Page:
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Psychologist Victor Shamas says the act of prayer is what counts, not what religious tradition you come from or what method of prayer you choose. Shamas started Act On Wisdom, an organization dedicated to creating healing circles that bring a large number of people together to meditate and pray. The UA psychology professor and author of The Chanter's Guide: Sacred Chanting as a Shamanic Practice says he's seen this theory in action through his Global Chant, which meets at the Ada Pierce McCormick Building on the UA campus, 1401 E. First St. Global Chant is bringing the Heart Shrine Relic Tour to Tucson Dec. 14-16 at Anjali, 330 E. Seventh St. For more information, call 300-6316.

What is Act on Wisdom?

It's an organization that I started this year, and the idea is to bring together people who believe in healing, especially those involved in healing circles. ... There is a sentiment shared by a lot of people that this is a time of great difficulty around the planet. We are living in a time that is turbulent and transitional. What we're looking to do is ease that transition as much as possible. Imagine what happens when a few people are meditating or praying for you. Now imagine that 50,000 or 100,000 are. I think there is strength in numbers.

Why do you believe this works?

I have had a long-standing belief in the power of human consciousness and creativity. Some people believe in miracles, but I don't. We've underestimated ourselves, and we've underestimated our human ability. One of those abilities is the ability to heal. I've become very interested in that over the years, and so, really, the emphasis on my work at this point is on healing.

How does the academic community respond to your work?

I think the work I'm doing challenges current belief systems and academic systems. In the academic world, the scientific model assumes science is the only discipline. The truth is that "unscientific" doesn't mean "undisciplined." There are a number of disciplines that have emerged outside physical and natural sciences that are true disciplines. Tibetan culture is a wonderful example of that. So, my feeling is that I'm one of many, many people trying to get the wave started. You know when you're in the arena, and you're seeing the wave get started, and that one guy is trying to start the wave ... but eventually the wave takes off? And what I'm seeing is that the wave is just starting to take off, that people are just starting to get what works in their day-to-day lives in the power to create, the power to heal.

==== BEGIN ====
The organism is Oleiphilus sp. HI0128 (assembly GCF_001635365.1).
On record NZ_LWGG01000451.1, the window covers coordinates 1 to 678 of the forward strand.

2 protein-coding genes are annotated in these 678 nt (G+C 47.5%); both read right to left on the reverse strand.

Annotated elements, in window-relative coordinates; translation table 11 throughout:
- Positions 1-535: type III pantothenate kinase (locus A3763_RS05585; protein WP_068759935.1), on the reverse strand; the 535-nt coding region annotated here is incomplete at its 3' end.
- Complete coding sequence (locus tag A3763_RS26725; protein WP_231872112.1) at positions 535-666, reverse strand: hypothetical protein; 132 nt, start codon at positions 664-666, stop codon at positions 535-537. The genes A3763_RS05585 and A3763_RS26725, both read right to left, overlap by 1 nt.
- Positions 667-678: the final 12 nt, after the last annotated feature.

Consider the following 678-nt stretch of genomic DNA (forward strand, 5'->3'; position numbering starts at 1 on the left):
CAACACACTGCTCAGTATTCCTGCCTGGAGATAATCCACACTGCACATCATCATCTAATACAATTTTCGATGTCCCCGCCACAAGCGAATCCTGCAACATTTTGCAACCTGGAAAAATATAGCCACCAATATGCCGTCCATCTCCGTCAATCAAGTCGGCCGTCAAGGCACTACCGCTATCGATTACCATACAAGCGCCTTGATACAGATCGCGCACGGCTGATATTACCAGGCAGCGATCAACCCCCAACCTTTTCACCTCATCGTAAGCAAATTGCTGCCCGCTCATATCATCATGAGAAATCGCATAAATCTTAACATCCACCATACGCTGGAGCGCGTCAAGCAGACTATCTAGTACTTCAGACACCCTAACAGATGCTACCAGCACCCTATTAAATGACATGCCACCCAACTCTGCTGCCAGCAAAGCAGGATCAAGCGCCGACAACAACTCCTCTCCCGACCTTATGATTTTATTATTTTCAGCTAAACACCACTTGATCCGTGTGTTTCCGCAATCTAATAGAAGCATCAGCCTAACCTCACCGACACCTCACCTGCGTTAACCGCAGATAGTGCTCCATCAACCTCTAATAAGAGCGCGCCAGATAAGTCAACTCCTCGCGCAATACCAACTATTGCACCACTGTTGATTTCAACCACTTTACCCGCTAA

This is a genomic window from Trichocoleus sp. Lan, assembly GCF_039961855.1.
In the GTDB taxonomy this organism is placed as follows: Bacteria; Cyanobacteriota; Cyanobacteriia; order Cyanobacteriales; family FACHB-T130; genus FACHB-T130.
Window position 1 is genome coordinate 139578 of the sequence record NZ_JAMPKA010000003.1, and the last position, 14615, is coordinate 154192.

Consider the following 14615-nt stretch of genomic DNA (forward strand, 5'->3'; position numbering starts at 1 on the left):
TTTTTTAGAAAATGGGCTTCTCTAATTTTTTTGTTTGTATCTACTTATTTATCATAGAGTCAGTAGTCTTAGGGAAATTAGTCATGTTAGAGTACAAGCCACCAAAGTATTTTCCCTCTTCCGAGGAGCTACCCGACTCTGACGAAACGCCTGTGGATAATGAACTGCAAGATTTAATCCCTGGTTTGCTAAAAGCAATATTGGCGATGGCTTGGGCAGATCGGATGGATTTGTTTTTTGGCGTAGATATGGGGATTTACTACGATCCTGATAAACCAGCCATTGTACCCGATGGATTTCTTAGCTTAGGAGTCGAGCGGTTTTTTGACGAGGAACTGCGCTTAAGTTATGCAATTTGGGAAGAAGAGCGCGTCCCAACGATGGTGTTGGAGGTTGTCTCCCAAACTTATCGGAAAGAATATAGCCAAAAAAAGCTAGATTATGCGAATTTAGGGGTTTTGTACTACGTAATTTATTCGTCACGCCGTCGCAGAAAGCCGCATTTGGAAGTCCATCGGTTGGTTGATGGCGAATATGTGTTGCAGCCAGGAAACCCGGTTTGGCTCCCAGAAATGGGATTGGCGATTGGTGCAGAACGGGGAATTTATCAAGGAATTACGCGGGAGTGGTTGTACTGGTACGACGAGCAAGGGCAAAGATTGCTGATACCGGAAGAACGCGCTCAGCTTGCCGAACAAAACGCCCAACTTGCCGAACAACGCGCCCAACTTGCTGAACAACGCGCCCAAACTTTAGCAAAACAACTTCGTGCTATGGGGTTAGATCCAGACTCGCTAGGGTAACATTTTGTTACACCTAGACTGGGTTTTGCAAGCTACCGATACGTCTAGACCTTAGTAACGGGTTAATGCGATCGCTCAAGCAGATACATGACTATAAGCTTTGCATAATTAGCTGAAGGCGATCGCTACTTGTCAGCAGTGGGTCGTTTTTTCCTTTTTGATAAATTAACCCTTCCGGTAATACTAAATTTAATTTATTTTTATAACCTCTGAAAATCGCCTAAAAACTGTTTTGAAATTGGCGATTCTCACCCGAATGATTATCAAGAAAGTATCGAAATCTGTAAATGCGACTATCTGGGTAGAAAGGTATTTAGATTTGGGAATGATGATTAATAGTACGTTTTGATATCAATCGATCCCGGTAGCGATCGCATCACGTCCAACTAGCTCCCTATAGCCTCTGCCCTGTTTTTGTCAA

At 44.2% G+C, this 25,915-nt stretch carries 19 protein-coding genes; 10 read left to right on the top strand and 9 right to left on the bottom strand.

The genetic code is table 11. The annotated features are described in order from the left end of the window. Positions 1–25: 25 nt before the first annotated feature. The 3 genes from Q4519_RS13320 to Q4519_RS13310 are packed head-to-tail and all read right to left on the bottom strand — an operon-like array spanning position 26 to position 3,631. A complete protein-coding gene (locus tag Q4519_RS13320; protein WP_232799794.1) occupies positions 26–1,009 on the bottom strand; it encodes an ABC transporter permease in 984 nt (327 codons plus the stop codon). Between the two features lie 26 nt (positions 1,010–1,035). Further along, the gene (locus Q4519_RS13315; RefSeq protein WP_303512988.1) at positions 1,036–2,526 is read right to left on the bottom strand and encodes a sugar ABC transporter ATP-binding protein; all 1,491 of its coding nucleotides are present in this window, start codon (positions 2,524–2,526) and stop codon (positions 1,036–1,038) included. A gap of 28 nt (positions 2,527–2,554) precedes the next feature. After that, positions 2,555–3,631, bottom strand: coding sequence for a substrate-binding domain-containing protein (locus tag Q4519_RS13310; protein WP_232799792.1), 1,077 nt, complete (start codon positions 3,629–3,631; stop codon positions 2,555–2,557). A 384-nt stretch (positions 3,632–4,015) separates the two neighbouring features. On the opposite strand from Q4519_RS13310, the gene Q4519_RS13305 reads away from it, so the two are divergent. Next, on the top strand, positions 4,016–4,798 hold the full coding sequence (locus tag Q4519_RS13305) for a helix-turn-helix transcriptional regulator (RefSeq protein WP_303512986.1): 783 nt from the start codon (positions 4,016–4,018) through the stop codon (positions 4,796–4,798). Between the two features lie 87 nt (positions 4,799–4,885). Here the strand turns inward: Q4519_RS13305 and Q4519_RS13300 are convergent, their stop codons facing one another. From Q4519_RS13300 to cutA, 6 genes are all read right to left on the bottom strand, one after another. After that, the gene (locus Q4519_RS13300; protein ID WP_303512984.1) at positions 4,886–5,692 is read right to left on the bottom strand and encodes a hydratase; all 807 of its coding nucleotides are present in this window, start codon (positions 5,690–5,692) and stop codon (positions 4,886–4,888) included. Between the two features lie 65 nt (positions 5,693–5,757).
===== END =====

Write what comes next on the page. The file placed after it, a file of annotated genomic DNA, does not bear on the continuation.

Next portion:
Describe healing circles.

The healing circle I am most familiar with is the chanting circle I have been hosting for 12 years which is called Global Chant. ... We begin by directing our intentions, then our chanting and our prayers toward someone or something that is in need. And then we direct that intention and that energy toward that individual or place or whatever it may be. Chanting just happens to be my vehicle. Chanting chose me. I didn't choose chanting. At age 3, I heard Mahalia Jackson for the first time, and I was completely hooked on sacred music after that. Chanting is a type of sacred music.

What is the Heart Shrine Relic Tour?

These relics are believed in the Buddhist tradition to carry the essence of the Buddha himself. They were left behind when different Buddhist teachers were cremated. In the cremation ashes, they found these crystal formations. Some of them look like quartz, and others look like pearls. They take a lot of different forms, and it doesn't matter what form they take; they carry the essence of loving kindness and compassion from these teachers. Somebody asked me: How do you know they are legitimate and that someone is not passing off quartz crystals as relics? I know, because I've experienced them directly, because I've sat in the room with them for four hours, and four hours passed like four minutes. ... Imagine you could sit in the room with 50 of the great enlightened teachers of all time.

Some of us are pretty cynical. Why prayer?

I think that we've hit a crossroads in human history, and in psychology, they call it a crisis point. Now, a crisis point isn't necessarily a bad thing. It's a fork in the road. One direction could lead to an age of healing on the planet. Another direction could be very difficult and lead to total destruction of humanity. So I do think on a psychological level, chanting has the possibility of changing our thought processes, changing our actions and, as a result, changing our world.

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